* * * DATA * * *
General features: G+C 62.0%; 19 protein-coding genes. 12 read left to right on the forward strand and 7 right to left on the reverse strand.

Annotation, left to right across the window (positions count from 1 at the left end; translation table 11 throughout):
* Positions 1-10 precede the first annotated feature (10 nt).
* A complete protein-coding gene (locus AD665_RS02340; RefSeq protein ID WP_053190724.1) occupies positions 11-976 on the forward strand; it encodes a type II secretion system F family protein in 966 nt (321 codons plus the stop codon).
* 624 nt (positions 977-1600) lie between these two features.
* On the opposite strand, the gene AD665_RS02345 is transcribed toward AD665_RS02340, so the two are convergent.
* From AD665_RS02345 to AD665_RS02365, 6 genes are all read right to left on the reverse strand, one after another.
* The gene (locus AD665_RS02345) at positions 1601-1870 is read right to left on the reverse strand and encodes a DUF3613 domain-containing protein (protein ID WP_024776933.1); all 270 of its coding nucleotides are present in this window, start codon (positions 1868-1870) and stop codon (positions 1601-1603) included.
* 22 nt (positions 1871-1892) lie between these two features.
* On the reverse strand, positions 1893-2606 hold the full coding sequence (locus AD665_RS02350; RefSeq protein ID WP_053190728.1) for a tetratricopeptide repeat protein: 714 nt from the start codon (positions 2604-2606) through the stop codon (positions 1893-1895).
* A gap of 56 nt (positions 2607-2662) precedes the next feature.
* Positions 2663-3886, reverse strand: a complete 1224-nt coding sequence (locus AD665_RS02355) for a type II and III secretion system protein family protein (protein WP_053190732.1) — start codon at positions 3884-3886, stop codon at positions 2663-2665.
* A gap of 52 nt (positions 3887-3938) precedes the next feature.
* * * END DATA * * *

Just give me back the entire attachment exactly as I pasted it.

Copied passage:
General features: G+C 62.0%; 19 protein-coding genes. 12 read left to right on the forward strand and 7 right to left on the reverse strand.

Annotation, left to right across the window (positions count from 1 at the left end; translation table 11 throughout):
* Positions 1-10 precede the first annotated feature (10 nt).
* A complete protein-coding gene (locus AD665_RS02340; RefSeq protein ID WP_053190724.1) occupies positions 11-976 on the forward strand; it encodes a type II secretion system F family protein in 966 nt (321 codons plus the stop codon).
* 624 nt (positions 977-1600) lie between these two features.
* On the opposite strand, the gene AD665_RS02345 is transcribed toward AD665_RS02340, so the two are convergent.
* From AD665_RS02345 to AD665_RS02365, 6 genes are all read right to left on the reverse strand, one after another.
* The gene (locus AD665_RS02345) at positions 1601-1870 is read right to left on the reverse strand and encodes a DUF3613 domain-containing protein (protein ID WP_024776933.1); all 270 of its coding nucleotides are present in this window, start codon (positions 1868-1870) and stop codon (positions 1601-1603) included.
* 22 nt (positions 1871-1892) lie between these two features.
* On the reverse strand, positions 1893-2606 hold the full coding sequence (locus AD665_RS02350; RefSeq protein ID WP_053190728.1) for a tetratricopeptide repeat protein: 714 nt from the start codon (positions 2604-2606) through the stop codon (positions 1893-1895).
* A gap of 56 nt (positions 2607-2662) precedes the next feature.
* Positions 2663-3886, reverse strand: a complete 1224-nt coding sequence (locus AD665_RS02355) for a type II and III secretion system protein family protein (protein WP_053190732.1) — start codon at positions 3884-3886, stop codon at positions 2663-2665.
* A gap of 52 nt (positions 3887-3938) precedes the next feature.